Before the film even starts it is made abundantly clear that City of God is a transnational film via the use of its opening credit sequence. Not only are there are a multitude of production companies and distributors attached to the film, but probably more pertinent is the fact that the first to be highlighted is that of Miramax Films – a ‘North’ American founded company. This association with ‘North’ America early on is an obvious allusion to the fact that the film is transnational.

However for the viewer to be sure of this the other production companies, BR Representa and Lei Do Audiovisual – both Brazilian, follow Miramax Films in this opening credit sequence. This type of opening is synonymous with transnational cinema as it lets the viewer know exactly what to expect without the film even starting yet. It is through this that the audience know how to watch the film and critically engage it. Brazilians watching are made aware that the intent of the film-makers is to appeal to other nations as well as their own.

The construction of the opening of a national film differs only slightly from that of transnational cinema in that any and all production companies shown in the opening will only be from that nation. A fine example of this minimal difference is in the opening to the American film, Robocop where both Metro Goldwyn Mayer and Orion Pictures marquee. Prior to fade in the audience is made conscious of the fact that this film may only deal with moral and political issues with particular regard to America.

The function of this is to ensure that any decisive engagement from anyone is carefully considered, especially by those who do not live in America. The film is regarded as one of the finest American political satires in history but without this early sign that the film and its issues strictly represent American culture this satire may not have been picked up on. Upon fade in of City of God our senses are bombarded by flashy imagery and the intense jump between diegetic and non-diegetic ‘Brazilian’ sound, interspersed with the repetition of a knife slicing and dicing and the jerky head movements of a chicken.

Obviously this film is adopting aspects of American cinema and it’s no surprise that it’s in the form MTV style editing due to the fact that Katia Lund, an American who produced Michael Jackson’s favela-based music video for his hit “They Don’t Care About Us” co-directed City of God. Jackson sought to create spectacle via the use of the favela people in his video. The opening of City of God also adopts this approach via the use of realism anning and zooming, intercutting between extreme close ups of Lil’ Dice / Lil’ Ze and the medium-long shots of the chicken as it attempts to evade the gang. It is this overly fantastical spectacle of a chicken being chased coupled with the vibrant sound of the favela that undoubtedly furthers the notion that this is a transnational film as it lends techniques from both North and South America. It is often said for something to be one thing it has to be different than another. In this case it is the poignant contrast between transnational and national cinema.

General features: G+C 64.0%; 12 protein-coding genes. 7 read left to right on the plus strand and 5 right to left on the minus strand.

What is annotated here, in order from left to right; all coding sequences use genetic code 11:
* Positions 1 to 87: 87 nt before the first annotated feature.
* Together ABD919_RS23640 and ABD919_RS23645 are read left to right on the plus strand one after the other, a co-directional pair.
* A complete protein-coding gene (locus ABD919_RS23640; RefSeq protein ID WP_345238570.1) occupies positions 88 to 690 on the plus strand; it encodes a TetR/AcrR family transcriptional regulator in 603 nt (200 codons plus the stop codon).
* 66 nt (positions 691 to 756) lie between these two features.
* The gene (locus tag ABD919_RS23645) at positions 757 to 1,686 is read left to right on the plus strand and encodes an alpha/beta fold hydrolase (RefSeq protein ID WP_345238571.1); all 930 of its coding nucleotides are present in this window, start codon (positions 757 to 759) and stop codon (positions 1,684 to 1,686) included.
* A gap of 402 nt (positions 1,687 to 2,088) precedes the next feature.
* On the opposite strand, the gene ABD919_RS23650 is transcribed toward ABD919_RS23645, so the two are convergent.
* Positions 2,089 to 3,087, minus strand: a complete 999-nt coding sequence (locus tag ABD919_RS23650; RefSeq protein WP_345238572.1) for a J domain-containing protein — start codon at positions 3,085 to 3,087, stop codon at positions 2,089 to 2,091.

Again an example of this variation can be illustrated by way of Robocop. Establishment is the premise at the beginning of Robocop and is generally the thesis at the open of all national cinema as it allows setting and theme to be ascertained early by the viewer. As the title card appears the helicopter shot of Detroit is the backdrop, providing clarity to the viewer. During the news report on Pretoria, South Africa it is prevalent that the report is from and American perspective.

The commercials that follow compound this further as it is obvious the intended audience is the American citizen sitting at home. This is not only an excellent highlight of the disparity between Robocop and City of God but the distinction of the techniques used in national and transnational cinema. The language used in a film is a huge determinant of whether or not it can be judged as a transnational film or a national film. At first glance one would say that City of God was a film of national cinema but on closer inspection it becomes questionable.